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Summary

Demystify the Medical Specialty Recruitment Assessment (MSRA) exam process with this on-demand teaching session. This session accentuates the importance of the MSRA exam in medical speciality applications and aims to give attendees the benefit of a community to discuss, share information, and learn.

Description

🌟 Applying to core training and planning to sit the Multi-Specialty Recruitment Assessment (MSRA)?

🔍 Join the live webinar as we demystify the purpose and structure of MSRA. We will walk through the logistics of how to effectively prepare and sit the exam.

📚 We will explore various methods on how to strategically revise for the MSRA in a time efficient manner.

🗣️ There will be a live Q & A with current core trainees who have successfully undertaken the MSRA to obtain their top choice jobs.

Learning objectives

1. To understand the process and importance of preparing for the MSRA exam as part of specialty applications. 2. To familiarize with different revision strategies useful in preparing for the MSRA exam. 3. To learn about the potential resources available to aid in exam preparation. 4. To recognize the significance of exam technique in addition to knowledge for achieving success in the MSRA exam. 5. To engage and participate in Q&A sessions to demystify doubts and gain insights from people who have excelled in the MSRA exam.

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Computer generated transcript

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The following transcript was generated automatically from the content and has not been checked or corrected manually.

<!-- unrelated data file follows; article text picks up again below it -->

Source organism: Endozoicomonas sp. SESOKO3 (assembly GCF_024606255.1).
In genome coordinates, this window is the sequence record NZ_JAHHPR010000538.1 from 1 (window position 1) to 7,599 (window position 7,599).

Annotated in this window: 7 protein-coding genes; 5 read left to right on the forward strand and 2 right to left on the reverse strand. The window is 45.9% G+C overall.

Everybody for coming. This lovely autumnal su um Sunday evening, we um as part of my, the bleak I decided doing my MSR exam last year that there wasn't that much information out there and just how to approach the exam. Um And considering it's quite a big part of a lot of specialty applications, we just want to demystify the process and also create a community just to make sure, especially when you're doing your F two or F three is it can be quite isolating, preparing for specialty applications that you're not the only person with the same similar questions and you have other people to chat with as well. And hopefully we can provide you with some handy hints and tips advices as well. And before we begin, I'd like to kind um quickly introduce Daniel Taylor who's um from the BMA who's kindly sponsoring us today. Um So yeah, Daniel take it away. Thank you. Yeah, so I'll be super duper quick. Uh I won't take up too much time. Uh Very topical, obviously at the moment, um the BMA and everything that's going on something is tell you too much about that. Hopefully. Um So Yeah. Uh There's, there's a pretty exclusive thing that's on the screen. Um If you, if you join today and you're not already a member, you'll get your first month of membership free. All you have to do is follow that QR code, all the link that I've just put in the chart if you go onto our regular website. Uh there's no, there's no free offer. So, so yeah, it's just a bit of an exclusive for you guys, if nobody's a member at the moment and they were thinking of, of, of joining anyway. Um So yeah, so use that um the ballot, the, the recent ballot and er, came at sort of a bit of an odd time of everybody swapping around with inductions and whatnot. So I'm sure that everybody's got their, their details up to date right now, but if you don't have your details up to date, um please please go about doing that. You can scan that QR code and it'll take you to your, to your homepage. Um It's really important that we have these details correct in terms of, in terms of the strikes as, as the government. I mean, they're going to pick holes in everything that we do and we have sort of misinformation of, of where people are based. It, it just, just give them sort of reason reason to criticize what we're doing. Um So, yeah, so, so if you get a chance, I know you guys are super busy. Um Yeah, just, just to check that your details are, are up to date if you haven't already, I'm sure that you've got loads of emails from us about, about this over the, over the well over the past six months now. But yeah, with everybody changing around, it's, it's very easy to forget to, to update your details. Um So yeah, everyone knows what we are. I won't, I won't bang on about this too much. Everyone knows what, what the BMA is. It's your union. So, so there's, there's three ways of looking at it. We look after you um on individual um and um local and, and sort of national basis. So individually that's things like, you know, the contract checker um locally, uh looking after sort of a group of you at a particular trust, if there's any issues and obviously on a national level, there's, there's what's going on at the moment. Um A around, around pay on, on different levels, juniors and, and consultants. Um So yeah, just, just a few sort of questions outside of that, of, of what we usually get day to day. Um Just know that we are available. Um If you have any questions, it doesn't just have to be about um the strikes and everything we're here all year round. Um And these are just a few of the, the questions that we sort of n normally get sort of day to day. Um So Yeah. Right. I told you about the contract check a little, a little moment ago. Um, if you haven't, if you've had a new contract fairly recently and you haven't checked it, do get it sent in to us. Um, 25% of the contracts we checked last year were wrong and we checked about 8000 of them. Um, and yeah, so, so it's just even, even if it's sort of speculative and he thinks, ok, just send it in to us for better, for worse. We are the ones who negotiate those contracts. We know what should be in them and we know for a fact they should not be rolling in extra things or things shouldn't be slipped in which we, which we find sadly. Um, and yeah, a, a quarter of them, we, like I said, we checked last year were wrong. We've got a row checking to as well. That one's pretty straightforward. So that one you just go online and, and check a row, er, we actually have, have less issues with those. Um, yeah, a few more resources that, that everyone sort of, you you probably know about already. Um, but you get as part of being a, a member, um, you have BMA library. So that's basically moved online. Now. We used to have um, access to the BMA house where we had sort of li literally the physical books. Now everything's online. You can, you can access all of that instantly you just log into our website. Um And yeah, and, and you'll have everything at your fingertips. Clinical key as well if you've never used a clinical key tool. Um We have downloading that app and you'll be able to log in through your BMA, log in. It's essentially a point of, of care tool. You've probably come across it before. Um, and with getting it through, sorry, getting it through the BMA, there's, there's no paywalls and whatnot. Um We want a series of webinar as well, so there's a few on the screen there. So they're, they're available to watch any time uh throughout the year as well. So free, free for everybody. B MJ learning best way of picking up CPD points. Um And obviously we have lots of, lots of er evidence based modules on there as well. Um And, and uh obviously B MJ that will be coming through the post every, every week as it does does for me. Um If you wanted to turn it off at any point, you can just give us a ring and say, um you don't have to send these to me because you can read them online as well. Um II get them every week and, and II can't keep up to be honest though. So I understand if, if people wanna turn them off. Um I don't know if this is relevant to you guys to be honest, but I'll, I'll quickly talk about it. Just in case it is relevant to anyone watching. Um We've got a specialty explorer tool. So it's, it's an online psychometric test test. Takes about 20 minutes to complete. It'll ask all sorts of work life balance questions, then it'll break down the top 10 to, especially according to um the answer you've given. Oh, We've got a, we've got a really good wellbeing service. So that's open 24 7 to everybody Um free of charge, whether you're a member or not. Um And the unique thing about this um is that you, you have a choice of either speaking to a counselor or, or a peer, peer support doctor. So somebody um who, who's sort of been through similar situationss to yourself. So yeah, that's, that's free to everyone, like I said, regardless of whether you're in membership or not. So yeah, just a few takeaway things from me. Um Please, if you haven't sort of updated your membership recently, um Do so get your contract checked if you've had one recently, like, so 25% of the ones that we checked last year were, were incorrect and we've had thousands through obviously with the, with the summer inductions recently. So we've been checking through all of those. Usually we get it back to you within five working days. So there is a quick turnaround and obviously if you've already signed it, it's not a big deal. If it was wrong, it was wrong when when you got it, you didn't know that you signed something that you thought was correct. So, it's not set in stone just because you've signed it. Um, and yeah, like I said earlier, um, come to us whenever you need anything sort of nonclinical based, we're, we're just on the other side of the phone. Um, we have people based each trust as well. So industrial relations officers, employment advisors and we've got someone on the ground that, that knows who needs, needs to be known. Um Yeah, just if you have a uh key benefits, I won't go into everything now, but they're just on the screen. Uh Yeah, if you're not already a member, um join today using that QR code or the link in the chat and, and you'll get a month free. So, hi everyone. Um Thank you all for coming and for those who've just joined us. My name is yi, I'm currently just started core training anesthetics. Um two months ago now I'm really enjoying it and I remember this time last year, really thinking about applying and not quite sure how to approach the M SRA because it's not something that's discussed a lot. Um because it's not like at medical school where you're sitting in lectures you can discuss with your period. Has your project exams don't really know the set up and I didn't really have that much of an idea what to do. So what I ended up doing was reading lots of the blueprints that were available online and try and just ask my colleagues, especially GP trainees who were doing rotations when I was in F one F two in my local D GH to try and figure out how it was. And I thought it would be nice speaking to mind that we create a platform just so that it's a free because um I don't think medical education you should ever um Yeah, it should be accessible to everyone and also having a platform just to ask questions that I felt was probably quite silly, but I'm sure other people might have similar viewpoints as well. So that's what we're planning to cover today, which may seem basic. But speaking to um of the GP trainees this time last year when I was really stressed about what to revise and how to revise. Um they kindly reminded me is that for some of us, including me having not done the MRC S or M RCP, this is the first exam I've done since my finals. And a lot of this actually come down to exam technique and being well prepared. So obviously, we do have to put in the hours to do well in the M sra. But you actually have to be strategic and think about why we're actually doing the M SRA in the first place which I'll touch upon. And then I'll talk about my revision strategies, other revision strategies, other people find helpful at the other end. And at the end, I've invited two of my really good friends um Aza who's a core surgical trainee in London and Radica, a psych trainee in Oxford who bought at the M SRA last year and we'll just have a live Q and A for anyone who wants to ask any questions today. So, moving on purpose of the M SRA, I'm sure all of you here are probably considering or about to apply for variety of specialty training programs. And that's literally what the whole exam is designed for. Um But it varies by specialty for some which we'll see in the next slide such as for GP, the score is literally everything it summarizes exactly who your job is going to be for the next three years. Whereas for some such as co training or radiology or anesthetic surgery, it was mainly for a cut off to get an invitation to interview. So I think depending on what specialty you're applying for, you should approach this exam from different perspectives. And I'll explain why in a second and the per and the content of the exam, I'm sure everyone's probably got a brief idea now is a combination of 50% which is basically a situational judgment test, very similar to the one we did for our foundation rankings. And the other aspect is the clinical knowledge. Um This is a bit more vague because there's no standardized curriculum that is based upon, but we'll touch upon what sort of content we'd recommend revising for and um how we revise for it. So the covered specialty, it goes all the way from neurosurgery to more niche specialties such as nuclear medicine as well as the brother specialties as well. So I've emphasized involved the contribution of M SRA score for an invitation to interview and those are the contribution of the M SRA score to allocation of offers. So for instance, in core psychiatry training GP, there is no interview. This is the only exam that matters. So for these or if you're thinking of applying to these specialties, I probably recommend revising uh probably proportionally more, spending more time and getting a good score. Whereas for oh and another two niche things that might be worth pointing out for GPM SRA score that you get in this round. If you apply in autumn for entry in August, if you do not choose, accept the offer that you're given your M SRA score can be carried on to the next six months. So for some people, they've just had the M SRA now this month for the February intake and they carry over in terms of MSR scores, it only for GP and that's it. And weirdly for obstetrics and gynecology, um I think it's the top 50 in the country. If you score well enough in your M SRA, you can automatically bypass your interview and get your top choice but for all other specialties, it's more of a cut off to get an interview. And this is where I recommended for me for anesthetics. Initially, I was really stressed because I, we, you need to score higher than a cut off. Unfortunately, and that's graded upon basically anyone else who applies for that specialty and how many interview slots there are that year, how much time I should spend. But if you look for, I mean, anesthetics is my specialty. The M SRA at the end of the day, only C counts for 15% of your actual allocation of offers, whereas more time should be spent on your interview. So my approach to the exam was actually in the end a bit more relaxed because I needed to do well enough to get an interview. But more of that focus should have been on my interview or for course surgical training that would have been in your portfolio. So um once you do start revising and you find that you're going in circles being, oh, there's so much knowledge to learn, just take a step back and put in the mindset. How important is this exam relevant to that specialty you want to apply for? Um So moving on to the format of the M sra um again, I think this is a quick introduction, but I think at the end of the day, a lot of this is also down to revision technique. So if you go into the exam, feeling well prepared on just simple things as knowing how the setup is, how much time you have. Um you'll feel a lot more comfortable. So we'll attend these slides in the video, recorded video later if you want to have a look just a few nights before your exam just to re familiarize yourself. Um So no need to jot everything down right now. But it is a long exam and I think when it comes to revising, when we're doing five minutes on the day to day on the question bank, it doesn't, isn't always representative of how that exam will be because you're looking at the screen for a very long time. So it's worthwhile towards the latter end of your vision to probably start thinking about timed papers. And like we know there's two papers and each of them are independently timed and it's like the driving test or the situation of judgment test on the top right corner, there will be um a clock reminding you how much time you have left and you'll also be able to flag questions to that you're not sure of and go back at the end as well. So the 1st 9 to 5 minutes is a professional dilemma paper and it's all very weird. You're sitting in the driving test center, you can put your headphones on to cancel out the noise and it's almost as if you're sitting a situational judgment test again though. The question formats are slightly different. There's only two types um which we'll discuss a bit later and there's a whole webinar that we're going to do, focusing on the professional diam of paper or approaching the situation of judgment test. And in the middle, you're allowed to take a break. And I think this is actually very good to normally prepare and then be like, OK, I'm going to focus for 9 to 5 minutes and then I'm gonna give myself time off quickly, go for a little break. You're also allowed to bring a water bottle into the exam, but you have to leave it outside and you can go and have a drink of water though. Obviously, you still have to be alert, um, because the time is ducted if you go for more than fif five minutes. Um, now the clinical problem solving paper, you're allocated 75 minutes and this is pretty time short. Um No one really knows how many, um, marks you're actually given because there's 95 questions in the paper and the blueprint for this exam hasn't been updated for autumn this year. So our information is still based on last year and we'll update the web page in due course. If anything changes, I'll let you know. But of the 9 to 7 questions, 12 questions are dummy questions that they're using to assess the format exam, but you don't know which of these are the dummy questions on which 85 truly count towards your score. So treat all of them as if the every question counts. Um So timeline wise. So we're now approaching the end of September. And unfortunately, um it's getting dark earlier, but on the right side, that means we have more time to stay indoors and start revising. So, Oreo applications aren't at yet or the relevant specialties, but I'm sure you've already started having a look. I had an idea of what to prepare. And about this time, last year I started, I bought a question bank and during my night, if I had um a bit of a lull 30 minutes, I start casually just doing some questions, just tore, familiar myself with the idea of having to revise again and start RFA myself with some of the D guidelines, simple stuff such as hypertension or and contraceptive management. And I started also looking at my timeline of my role. Unfortunately, if you're on a four month ro of ref two, you might not have the information yet for December and January. But trying to figure out when you could fit in your revision periods, whether you could also even start applying for study leave dates. So um everything happens very fast from suddenly zero to ORO application submitted and about mid December, they'll like always, they'll just release that email and saying M sra bookings are open and you have to do, unfortunately, log on fast to get a time and the location that aren't deal for you. And hopefully that's so sufficient enough time that you can know when your night shifts are, if you have any in January to make sure they don't coincide. And ideally also book some study leave dates before this all sounds like common sense. But as we know in reality when we're working, it's harder said than done. And I did know some colleagues, unfortunately, who had to sit their M SRA after a night shift, which was not ideal. Um In January, you take the M SRA and in February results are released. Um This bit is a little bit confusing and I did end up having to go resort to REDDIT to try and find some stuff out. So even though you can apply to multiple specialties, so for instance, GP and radiology, the results won't be released on the same date, they're relevant to that specialty. And I think specialties where you need an interview such as anesthetics, radiology and surgery, though not always, these should tend to release your results faster. So then you'll know whether you've been invited to interview or not. Um It's up to you, but if you want to know your results earlier, um you could throw in an application for another specialty just to have an idea what your results are before your actual trial and specialty. Just so the idea if you've made the cut off for interview, but obviously though it's the same exam, you're ranked against each other. And unfortunately, the cut off to interview will depend on how popular that specialty is. And therefore the cut up will be higher. And then from February onwards, um if relevant you'll have your interviews and hopefully you'll get they offer to your chosen specialty at a place that you love timeline for the sitting slots are actually really small. Um, think about this because it's just after Christmas for me personally, last year, I was hit by the train tracks at the end of the New Year's season trying to get back to London. So that the so think about alternative options, whether you might want to take some manual leave and sit in a location that's might be less popular, but you're more likely to get the date that you want. And also I sat the exam in London last year. But for others, if you're abroad, um think about locations where if you're, especially if you're in Australia, New Zealand for your F three, doing it, finding a location that you can get to during that time period as well. So like I said, avoid post night shifts and get that studied leave date as early as possible. I think it might be quite hard if you're an easy, but I think you should definitely ask if you can get some time off. Well, just to get yourself in the mindset as well and be relaxed rather than be um doing it the day after a really stressful work shift. So moving on how to prepare everybody revises differently. Um So I would say create a study plan for me. I'm a space repetition learner. So I enjoy going through content first and then review red flagging stuff that I find hard in the question box and going back rereading it, maybe reading some nice guidelines and doing the more relevant questions. But I also know there was another G pr in training last year, he was a crammer. So he took two weeks of annual leave in December and just did 100s and 100s of questions a day and basically used pattern recognition and lots of short term memory to get his good score. So just think about what works for you in med school and re apply the same techniques. And regarding question banks, I think mind the bleep is partial personally for me, I use past medicine and M CQ bank, past medicine because I enjoyed the form at a medical school and there was lots of questions and it was very content heavy. So good for relearning the um nice guidelines M CQ bank um is actually something that was chosen for GP trainees. So the M sri was originally designed for GP recruitment and um a lot of the questions are still tailored towards what would the GP do in each of the clinical scenarios. So I did find that the content might be more relevant to um the M SRA though there are less questions and um and the format is different, I wouldn't say any of them mimic well, the exam, but I always find the question bank is really helpful just to redo your knowledge. And I definitely highly would not recommend opening up all your finals notes again because it's mainly all clinical knowledge rather than going to niche detail about receptors of a drug, et cetera, the mechanism of action of how a drug works. And for some people who have sat the MRC S or the M RCP, more especially the M RCP more recently. Um speaking to people last year, they found that they didn't need to revise as much cos a lot of the content was relevant in terms of clinical knowledge and I do know people that did use books. Um I personally haven't used them, but if that's how you think you'll learn better, I mean, we've all done five or six years of medical school at least. Um then definitely try and find some books that you find helpful flashcards. I wrote some out for really difficult topics um that I was just struggling to get my head around such as emergency contraception, when and what time to use various methods. But I think the key is make sure you stick to your routine and be motivated, especially coming home after a long shift or on nights and you have a zero day, it's it's not always easy to try and get yourself to do a few questions. But if you just block out some time, literally say half an hour each morning and just get consistent and just keep repeating, then, um I think it'll be fine. It's not the most enjoyable revising for exam, but it's definitely doable. Another thing I would also highly recommend is actually we um be an active learner. Um for instance, I was doing my journal surgical job when I was revising and trying to remember the two week, week um targets for when to refer a patient for query, colorectal cancer. And it was quite dull, actually doing the questions and reading the nice guidelines. I was able to memorize it a lot. And then I saw the patients who are um referred him from clinic. And a lot of my friends who did GP in their first patient said that also really helped reme remembering the knowledge. Again, we've as your peers, we have a whatsapp group um designed to do that. And again, like I mentioned before, time yourself, especially with the knowledge section. It's very short, you have about 46 seconds per question that includes reading the stem of the question. And there's a lot of options there. It can sometimes be 8 to 10 options of what the potentially the right answer is. So start reading fast and the more you do, the faster you'll get back into doing all those questions again. So what should you exactly revise? So the situational judgment test, it's, there's not a much out there and uh GP training last year, kindly reminded me all situational judgment tests are based on the good medical practice. So now this is the old booklet and they're releasing the new one for next year. Um You can read the PDF document or I was really keen, probably not ideal for the environment. I actually contacted the GMC for a paper copy. It's a very quick, easy read. Um And just scribble down stuff though, the language is very arbitrary and it's very generic, try and put in to contextualize what sort of stuff they're saying on your daily ward rounds or in clinic or on your daily job because it does make sense. Unfortunately, with reality, what we say we do and what we can do may be different, but it's just being an active learner and utilizing all the stuff that you know. Um And it's all the questions are tailored as, as you are the F two doctor rather than when you were applying for um F one as in you're the F one doctor and the three common competences is very similar to the previous situation and judgment test. Um I won't touch more any more upon cos on October the ninth, we're holding a whole webinar on this as well. So next, um just again, quick, there's two types of questions and the more questions. You do, the more you'll become familiar, 50% are ranking questions. So you um given the scenario five options and then you have to rank for most appropriate, to least appropriate thing to do in that situation. And the other 50% are, you're given a list of eight possibilities and you have to choose from three and this is something that's common sense again, but it's really important to remember. You have to choose the three things that are the most suitable and they're complementary, they work together avi for the knowledge section. So here I want to emphasize it's more about breath than depth. So my thinking and approach to this and I find it really helpful and I hope you find it helpful too. Is this was designed for GP recruitment. So in any scenario, for instance, in uh unwell child, what are the red flags that you need to refer this patient to hospital immediately or when can you um just reassure the parents? So for instance, if they have otitis media, when do you need to provide antibiotics? When do you need to worry about? Um something that's a bit more serious such as Umtiti external and diabetic patients. So it's all about risk management. Essentially, I think is actually the core of a lot of the not that you do need to learn is what does the GP need to know, for instance, what um hypertensive medication do they need to provide provided on their background is that they're also a type one diabetic, et cetera. Um We'll talk more about that. We'll work up on this more on our flashcards on our Instagram web page later on. And again, it's all heavily guideline focused. So I would recommend whatever question bank you use. Um look at the niche details. It's not just about knowing the core topic. What I actually find is there's a lot of niche details in certain scenarios. For instance, um a hypertensive patient on chronic with chronic kidney disease, how will they be managed relevance to a generic patient who walks in fit and well under an 80 with a slightly high BP reading, they ask you wear these questions. Should you then um order an ultrasound scan, dip their urine check their albumins, creatinine. These are all very sensible options but nice kind ones are very bit more specific on what sequence you do things. Um This is basically is a very broad content and I appreciate we only have six rotations in F two or maybe you've done a few more in F three. But um I didn't do any psychiatry GP ophthalmology, um pediatrics or any of genetics, et cetera during F two. So I was a bit and proportionate. They're a lot higher in this exam just because it's for GP trainees as well. So, um lots of questions about vision, we'll give you some flash cards, but again, utilize your peers and if you know what your weak area is, please just spend a bit more time focusing a bit more on Pedes. So adjust your question back and then do only just do p questions for a few days. So you're feeling you're a bit more back up to scratch to your med school finals levels for that sort of knowledge. And although they say these are the competencies that they're um asking, they're all the questions, all word in a similar way that you're testing pretty much same sort of knowledge. But I would uh again emphasize because this is for a GP exam is, is asking, are you a safe doctor? Really? Do you know when a patient needs to go to hospital ASAP, I can refer them to easy if they come to your GP um surgery on an, on an appointment. Um So the clinical problem solving paper, it's made of two options. Um single best answers which are very used to in medical school finals. Um Though I do want to emphasize that it's quite a lot of options. Sometimes, sometimes it's more than the usual five. It can be up to eight options so it can be quite worthy reading this. Um So do time yourself and do time papers because these are long papers with lots of questions. And that's all just a lot of reading to get done was how I felt when I um left the exam and as well, the other option is extended matching questions which aren't that common. So I think we always had a few in my med school at the beginning of say 3 to 5 or you had a long list and then you had a statement and you had to give the correct diagnosis. So again, it's just knowing um quickly to read things and also just learning the key highlights for each um condition. Since this is my next example of a question that I made up um of what do you think is the most appropriate answer? I mean, these are all practically sensible options, but what would be the right answer according to nice guidelines. So, um the correct answer is and most people um have chosen e which is very sensible because he's got all the red flags. He's over 60 but it's actually b it's perform a fecal immunochemical test. So that's what I'm just trying to emphasize here. The M sra is very guideline focused. It's not when you get a question, you, they're not always blatantly wrong, it's always, which is the most appropriate and the nice guidelines have changed. Um So as of October 22 so it's still quite a recent change is that any patient, if they have other red flags symptoms for a suspected lower gi cancer pathway, they should also have uh had a fit test done as well as part of the referral decision. And the reason I was able to consolidate that knowledge was in my general surgery clinic. When I was looking at the GP refers, I notice that every of the patients already had had a fit test with the value. So I think it's really important um when you're doing your question banks, read the nice guidelines because some of them have changed since we've finished med school. Because in the past, the first b answer would be immediate referral for as part of a two week week pathway. But now things even within two years, things have changed. Ok. So moving on and this is something I'm just gonna quickly touch across. But, um, you can come back and look at the slide later and I know it sounds a little bit condescending. And I remember, um, someone telling me this when I was asking advice, how to prepare for the M SRA but this is really important cos a lot of this at the end of the day is down to exam technique. Um Just making sure you're not been on your night shift, you hadn't had a stressful shift before eating. Well, staying hydrated, getting plenty of rest the night before knowing where you're going, knowing your route, knowing that you're not going to be cutting traffic and you're going to catch that train or tube to your center, um, helps so much making you perform well and as well, just, um, if you log on to the person view website that you have a mock demo just reminding yourself how doing the exam online works. I'm sure if you've done the MRC recently, you might be a bit more familiar knowing how to navigate between questions or flagging questions and making sure you're keeping track of time because it is quite time sensitive exam. Um It does, does make a huge difference. Um I don't want, I won't speak anymore because it's condescending, but do remind yourself of that, especially as for me, you hadn't done the exam in a long time and for the professional Diamma questions is revisable, but don't end up thinking too much about it. Sometimes it is also a little bit gut instinct, little bit contradictory to what I'd said, but definitely revise, recognize the patterns as part of the good medical practice, but don't lend up losing, wasting lots of time because you're just thinking overthinking the particular question. Not too much. OK. And um yeah, that's it. And now I'm just going to bring on my friends Aita and um so we can um answer any of the questions that you have um by um going through the ones that are already in the messages and please type away if you have any other questions. Um Oh, I think I can answer this from Geina. So yes, as for anesthetics, the M sra contribution is the same. So we're applying for anesthetics. Um The A CCS and core anesthetics are all in the same clump. So what happens is you do your M SRA if you score above the H of you get access to um you're invited to interview and then you can rank your choices. You can do a combination of A CCS and CO depending on your location. And um yeah, at the end it's the same. So you're applying to the same program even though the programs are slightly different. Um Where can we find that specialties list? Um That is on the mind the bleep website and it's also we'll be sharing this webinar later on as well. Um And helps um for the specialties list. I'm just gonna uh post all the M um M Sra Health Education England website where it tells you which specialties need the M SRA exam. Thanks Aza. Um Any recommendations for question banks? Radica Aza? What, what did you guys use? I used passed and I think I just worked through it three times in total until I was getting consistent scores. II don't know if I uh you two were used. Um Pam was really good for me as well. Um I, what I did is I did it twice as well and then just to have a variation of questions, I also um bought E Medica, which a lot of people previously have stated is most like the M SRA exam. I thought it was useful to have two separate question banks just in case one of them focused more heavily on one specialty compared to the other. And I like going between the two. So I did both of those twice. But I've heard that past have been quite nice. Um, well received. So did say it's not, it's a past the Mr M sra. No. What's the other question? Banks? They are available to you? You might be able to help. I know. So, I used M CQ Bank and past medicine. Yeah. And, um, M CQ Bank. Yeah. Yeah. Um, I only did each of them once but I flagged the ones I find difficult and then the second time around I only went to the ones that I find really tricky instead of doing everything again, but everyone's different. So, whatever works for you. Um, next one. how many studied days are we allowed to take before the exam? So I can answer this one. I think it's really trust dependent and I think, um, there's actually no obligation for the trust to give you days off for the MS. All right. But if you're in a really nice trust and you have a good educational supervisor, good clinical supervisor like I did, I got five days off, um, before, um, because it was a professional exam. Um, so I think it's trust dependent but hopefully you have someone support on your side and they'll be able to give you 45 days additionally if you're on nights, um, kind of before they should move, you from that. I think that's a really fair expectation that if you're on any oncall shifts in the lead up to your M sra, um, you can look into getting taken off those. I think that's completely reasonable. And similarly, if you're on call the day of your M SRA, they have to give you that off and change it. Um, I think there's a legal requirement for that. Yes, I hope I'm pronouncing your name correctly. Um Regarding deferring the entry, I think this is only, unfortunately for GP applications. I know for anesthetics, the MSR score only counts for that sitting or doing it. So if I'm applying in this autumn for August entry, my January score will only count for the August entry. And if I'm applying for February entry, I'll have to resit the M SRA and I don't think you can defer for a whole year. My understanding is their whole cycle is um that whole cycle of say 2022 intake or 22 it's more of an academic year. So for instance, if applied for GP training for August this year, and I wanted to defer you can carry over, but it's only within that one year moving on to the next one. Oh, the cut off score, I actually can't remember the results. Um I think anesthetics was maybe around 540 something like that. So I googled this before this session because I thought there would be someone who would ask? Um So, I it's, it's tough because I don't think they actually formally released these um cut off scores. But U A and I have been on Reddit quite a lot and you'll find that Reddit is quite a useful website to be on um when the score cutoffs come out and it's just a really nice community for everyone being anxious at the same time waiting for the scores. But there uh the cut off D CS anesthesia and um core anesthetics was 540 I think last year. And for uh school training, it was a little bit lower, I think it was about 520. Um And in that range, so that means that that threshold you were invited for interview. However, having said that that might not necessarily be the case this year. The cut offs are depend on everyone else's scores and what they should do, for example, with clerical training, they only take the top 1200 candidates from your M SRA score. So it's not that you have to reach a certain threshold. You just unfortunately have to be the top 1200 candidates applying that year. Um So I would try your best and to try and get the highest score you can um radica, do you know what it was for psych? So, in psych, it's all M SRA based, there is no portfolio, no interview um site. But I think um again, I saw red. It uh obviously it's very location based, but I think people have scores of 4 64 70 were still getting jobs obviously in less desirable locations. But um yeah, um but right now I'd recommend just getting your application in and starting revising. Um So Sylvia as M sra I always sat in January. Yes, for the traditional um intake of either starting your specialty job in August or October. But there is like I said, there was literally a set now in August for people for the future specialties that also has a February intake. And as far I, I'm aware it's mainly GP and there are some anesthetics um um post there as well, but I think there might be a few other specialties, but primarily the big one that everyone does will be in January. And I think that answers your question as well. And as of when can we do the M Sra? Um Thank you Seth for the message Antonia. Um Oh, I guess this is very specific and depending on what your specialty appliances, it depends on your specialty and whether they do do uh and January February intake. Um but for people that was asking about, um can you sit the Rebecca? So can you sit the MSR without applying to the specialty? Unfortunately, you cannot. Um But what I can say and I don't know how I feel about this is that you can throw in the application to any specialty and not proceed with it. And I did know friends who did trial applications though, they wanted to do an F three and go traveling. And for some of the specialties such as GP or anesthetics, there is not much to the actual um application scenario. So it's up to you whether you want to just store an application to a specialty you're interested in. But there's no requirement for a portfolio or white space or blank squeeze questions and just try it out for a year. It's up to you. What would you guys say? I would completely agree with you. I think I've recommended to F two colleagues that they make an application to the GP and just sit the exam, get used to the format even if and if they get the five days of study leave, that's a bonus. It's just useful to familiarize yourself with the process. Why not? I'm sorry, Ellen. You have to be in it. My understanding to do your first trial run and apply an oral. Um Sorry, just before you move on, I think we skipped a question by Rebecca. Um sit the M sra without applying to a specialty like a mock or do you only get invited once a specialty application is made? Oh yes. Like what? Yeah, thanks. A like ri and I said you need to put in a specialty application. You can't sit and mock version. You do have to turn up to Pearson view and treat it like a well, ideally treat it like a real exam whether you want to proceed with the application that you or not. Um So Ruth I don't think you can fail the M SRA, which is quite nice considering in med school there's a pass fail mark. Unfortunately, the way the M SRA is, everyone sits the exam and then you get graded like the S GT and it's a bell curve and that's how you get your score. Do you know the date that they released the booking for the M SRA? I've just checked my emails from last year and I received an invite on the twelth on the 19th of December to book my MSR assessment. Yeah, and we did say latest by 19th of December this year. So it might be the 19th but don't take our word for it. Um which read, oh, sorry, I must one that GP training psych for DK will be able to answer this. Do you rank your preferences of where to work um before the exam or? Um mm That's a good question. Um I think I ranked them before you, you rank them after the exam but before the results are released. Ok. OK. So yeah, that's um hope that's helpful, Lina, which Reddit communities do you recommend actually Reddit doctors UK or, or something or, or I think if you just Google like M SRE exam, reddit, um the links will come up and should the study period be? Um, you're gonna hate the answer. But how long is the, how long is a piece of string? I think, work around what your commitments are. So I knew I was going holiday in December because of COVID. I was really looking forward to going skiing again. After a few years. I was like, I'm not going to revise during those two weeks. So cos then I had Christmas afterwards. So I started a bit earlier and spaced my repetition. Um My revision out cos then I could enjoy two weeks properly over Christmas and not cram but I know others are crammers. And I think Aza unfortunately had the shot gasp of knowing she had to sit at the M sri think quite late on cos he introduced it suddenly for surgical training. Yeah. So for, for co surgical training, I if you don't know this already uh last year or the year I applied was the first year they used the MSR exam and they only let us know, I think a month before the applications opened up. So I think a month after you had already started studying and after the majority of the people had started studying. So and, but that that was completely fine though because even though we had, I think only about 23 months to revise rather than what we wanted, um We were all in the same boat together because all the core surgical training applications are ranked against each other. We don't get ranked against the GP trainees or the psych trainees. Um, I started, I think as soon as I found out late October, early November and continued. So a few months for me, I did, I'm a bit sad but I did 30 minutes every day for about 3 to 4 months and every weekends off, it was very, it wasn't anything heroic at all. It was just quiet in the mornings and II got on with it. So I'll answer Edith's question and that's, do you know what the min and max scores are? So everyone is kind of ranked on a, um, normal distribution with about 500 being average. Um So I think scores of about 600 are actually unheard of. I would say that's probably the maximum, although it is possible to get 600 plus, but I, you already hear about that. I think you don't tend to hear about scores below 400. I would say those are the max and the minimum. I'll answer the CST one. Is it better to sit M SRA or MRC S? Very difficult to answer? Um I did the MRC S part A before sitting the M SRA and I think it helped me with the small surgical sections you do have in the M SRA. Um If you had to choose between the two M SRA is the one to do to actually get into CST you can do the MRC S later. Um So if you have to choose M Sra first, um, and then I'll just answer quickly the Oreo count question. So, um, depends on how organized you were. Unfortunately, I signed up to Oreo with my medical school email account which expired, um, after, um, we left. So I now have two oral accounts. So, um, uh, it depends on whether, which, um, email address you signed up to your oral count. If it was one from your university, then I'm afraid you'll have to create a new one. So Ahmed's question are ophthalmology applicants ran ranked against each other with the general cohort. So I think um from my understanding, you or M sra result is, is it cohort um linked a? Do you, I think you, you get linked with your rest of your cohort. So that's who your competition is. Yeah. Um So um that would be the same for ophthalmology. Yeah, I think the thing is you have to remember is that your, the cohort we're talking about it is not just your ophthalmology peers that are applying. It's literally everyone that's in the M sra if that makes sense as in so your s the way that we calculate your score is if 1000 people sat, the exam, your score will be on a ratio of these 1000 people. How well did you do to your peers? But then if only 100 of those then apply to ophthalmology. Your score is then the cut off is out of the scores of 100 people then that apply for ophthalmology if that makes sense. Mhm Yeah. Um Brilliant. Um So thank you guys all very much for your time and thank you guys for joining a Ritika, really appreciate it. Um I'm just gonna quickly post the QR code. I've put the links in as well um in the chat for everybody else. Um I'll will reply to your messages. Um, but please join the whatsapp group. The link is in the um messages. Um Yeah, we'll look forward to seeing you on the ninth of October.